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Thumbnails Jul 16

by Tony Medley

Our Kind of Traitor (10/10): This is the type of thriller that Eric Ambler used to write, where an ordinary man suddenly finds himself involved with all kinds of international intrigue. I loved Ambler’s books and I loved this movie just as much. High tension is enhanced by terrific performances by Ewan McGregor, Damian Lewis, and Naomie Harris. But they are overshadowed by an over the top tour de force by Stellan Skarsgärd as a flamboyant Russian who lures Ewan and Naomie into his problems, and who should get an Oscar® nomination. So should Marcello Zarvos for some of the best background music I’ve heard and Anthony Dod Mantle for wonderful cinematography.

Septembers of Shiraz (9/10): While everybody knows what happened when the Islamic Radicals took over Iran and held a bunch of Americans hostage, knowing that the weak and feckless President Carter would be helpless, nobody thinks what happened to the millions of Iranians who were not Islamic, and especially the Jews in Iran. This is that story. It captures what it must be like to have your life suddenly turned around into total chaos, the hopelessness, the helplessness, and the despair that descends when thrown into a dungeon where people all around you are being executed on a daily basis. Fine performances by Adrian Brody and Selma Hayek highlight this film of high tension.

Diary of a Chambermaid (8/10): Octave Mirbeau’s 1900 novel has already been made into two classic films, one by Jean Renoir in 1946 starring Paulette Goddard as Céléstine, and another by Luis Buñuel in 1964 starring Jeanne Moreau playing the same character. All are different, but this one, starring Léa Seydoux in the titular role, is probably the best. Directed by Benoit Jacquot, this captures the difficult world and cast of distasteful characters in which the lovely Céléstine finds herself trapped. In French.

Popstar: Never Stop Never Stopping (7/10): Despite its hackneyed Hollywood Ending, the story is secondary to what make this film diverting which are, in order, the production values, the music, the satire, and the acting. Even better, it’s mercifully short.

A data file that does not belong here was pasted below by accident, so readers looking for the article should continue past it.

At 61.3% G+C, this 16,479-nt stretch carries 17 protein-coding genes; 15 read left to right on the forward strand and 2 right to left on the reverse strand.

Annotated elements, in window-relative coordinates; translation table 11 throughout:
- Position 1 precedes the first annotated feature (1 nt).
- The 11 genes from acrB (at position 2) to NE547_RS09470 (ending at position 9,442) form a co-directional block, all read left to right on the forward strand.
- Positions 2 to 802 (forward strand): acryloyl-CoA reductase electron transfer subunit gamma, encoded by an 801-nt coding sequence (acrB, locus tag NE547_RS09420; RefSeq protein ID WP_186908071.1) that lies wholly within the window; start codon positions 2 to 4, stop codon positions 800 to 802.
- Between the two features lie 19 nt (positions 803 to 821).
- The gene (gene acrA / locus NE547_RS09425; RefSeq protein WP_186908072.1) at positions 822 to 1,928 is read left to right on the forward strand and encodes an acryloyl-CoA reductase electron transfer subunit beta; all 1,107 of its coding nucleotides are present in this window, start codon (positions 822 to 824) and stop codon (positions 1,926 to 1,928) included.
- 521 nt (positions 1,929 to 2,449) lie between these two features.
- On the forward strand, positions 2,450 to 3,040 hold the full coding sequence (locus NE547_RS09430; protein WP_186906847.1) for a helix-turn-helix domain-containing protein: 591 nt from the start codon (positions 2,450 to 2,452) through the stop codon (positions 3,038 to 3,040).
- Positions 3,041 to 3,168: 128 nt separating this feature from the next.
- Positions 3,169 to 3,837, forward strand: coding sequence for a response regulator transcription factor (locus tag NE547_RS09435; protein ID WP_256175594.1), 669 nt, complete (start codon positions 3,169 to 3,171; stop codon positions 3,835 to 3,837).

Eat That Question: Frank Zappa in His Own Words (7/10): Like Hemingway, Zappa’s life and personality are a lot more entertaining than his music. Although he died in 1993, he tells his story himself in innumerable archival interviews.

De Palma (7/10): If you ever wonder why movies are too long, listen to a director talk about himself for almost two hours, which is what you do in this documentary about filmmaker Brian De Palma. His is the only voice you hear and it is a one shot of him talking about himself for almost half the movie. Oh, there are clips of his films, but nobody is interviewed; nobody tells what it was like to be directed by him; nobody tells what it was like to collaborate with him. This is Brian De Palma on Brian De Palma. His 20 best-known films average just under two hours, like this film. Cut it by a half hour and you’d have enough.

The Duel (2/10): As if westerns didn’t have enough trouble getting an audience, along comes this brutal bunch of nonsense that does nothing more than defame the Texas Rangers. It pictures Ranger Liam Hemsworth as a cold-blooded killer and goofy preacher Woody Harrelson as a guy who deserves killing. Ho hum.

The Neon Demon (0/10): Intended as a scathing indictment of the fashion world, it’s basically a horror film that includes graphic scenes of perversions like necrophilia and cannibalism. It’s mind-numbingly slow (made slower by slow motion) and stomach-turning disgusting. Why it’s not rated NC-17 is puzzling.